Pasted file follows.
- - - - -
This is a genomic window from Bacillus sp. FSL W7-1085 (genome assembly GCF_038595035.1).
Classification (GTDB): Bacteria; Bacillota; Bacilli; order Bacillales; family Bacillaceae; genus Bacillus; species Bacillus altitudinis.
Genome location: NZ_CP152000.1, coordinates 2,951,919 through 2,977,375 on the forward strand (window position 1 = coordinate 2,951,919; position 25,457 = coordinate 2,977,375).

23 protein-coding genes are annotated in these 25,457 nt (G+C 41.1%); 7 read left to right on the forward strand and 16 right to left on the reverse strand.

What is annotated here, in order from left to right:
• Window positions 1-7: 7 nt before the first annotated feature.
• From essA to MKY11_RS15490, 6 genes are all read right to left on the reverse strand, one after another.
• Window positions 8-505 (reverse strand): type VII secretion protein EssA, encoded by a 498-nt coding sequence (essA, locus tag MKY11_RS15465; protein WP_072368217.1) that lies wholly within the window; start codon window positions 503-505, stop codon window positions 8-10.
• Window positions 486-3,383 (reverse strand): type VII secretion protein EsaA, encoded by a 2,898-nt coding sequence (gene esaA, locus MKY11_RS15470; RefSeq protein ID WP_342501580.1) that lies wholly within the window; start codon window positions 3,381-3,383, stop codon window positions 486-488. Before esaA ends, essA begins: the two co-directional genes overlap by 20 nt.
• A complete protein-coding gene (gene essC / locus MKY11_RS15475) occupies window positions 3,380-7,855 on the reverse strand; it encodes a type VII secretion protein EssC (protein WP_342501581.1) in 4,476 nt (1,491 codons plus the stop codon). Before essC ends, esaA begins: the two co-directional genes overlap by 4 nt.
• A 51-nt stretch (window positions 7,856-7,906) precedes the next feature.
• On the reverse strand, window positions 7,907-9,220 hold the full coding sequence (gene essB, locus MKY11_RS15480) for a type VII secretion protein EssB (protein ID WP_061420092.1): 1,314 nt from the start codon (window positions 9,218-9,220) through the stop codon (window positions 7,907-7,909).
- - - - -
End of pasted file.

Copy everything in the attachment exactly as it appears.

This is a genomic window from Bacillus sp. FSL W7-1085 (genome assembly GCF_038595035.1).
Classification (GTDB): Bacteria; Bacillota; Bacilli; order Bacillales; family Bacillaceae; genus Bacillus; species Bacillus altitudinis.
Genome location: NZ_CP152000.1, coordinates 2,951,919 through 2,977,375 on the forward strand (window position 1 = coordinate 2,951,919; position 25,457 = coordinate 2,977,375).

23 protein-coding genes are annotated in these 25,457 nt (G+C 41.1%); 7 read left to right on the forward strand and 16 right to left on the reverse strand.

What is annotated here, in order from left to right:
• Window positions 1-7: 7 nt before the first annotated feature.
• From essA to MKY11_RS15490, 6 genes are all read right to left on the reverse strand, one after another.
• Window positions 8-505 (reverse strand): type VII secretion protein EssA, encoded by a 498-nt coding sequence (essA, locus tag MKY11_RS15465; protein WP_072368217.1) that lies wholly within the window; start codon window positions 503-505, stop codon window positions 8-10.
• Window positions 486-3,383 (reverse strand): type VII secretion protein EsaA, encoded by a 2,898-nt coding sequence (gene esaA, locus MKY11_RS15470; RefSeq protein ID WP_342501580.1) that lies wholly within the window; start codon window positions 3,381-3,383, stop codon window positions 486-488. Before esaA ends, essA begins: the two co-directional genes overlap by 20 nt.
• A complete protein-coding gene (gene essC / locus MKY11_RS15475) occupies window positions 3,380-7,855 on the reverse strand; it encodes a type VII secretion protein EssC (protein WP_342501581.1) in 4,476 nt (1,491 codons plus the stop codon). Before essC ends, esaA begins: the two co-directional genes overlap by 4 nt.
• A 51-nt stretch (window positions 7,856-7,906) precedes the next feature.
• On the reverse strand, window positions 7,907-9,220 hold the full coding sequence (gene essB, locus MKY11_RS15480) for a type VII secretion protein EssB (protein ID WP_061420092.1): 1,314 nt from the start codon (window positions 9,218-9,220) through the stop codon (window positions 7,907-7,909).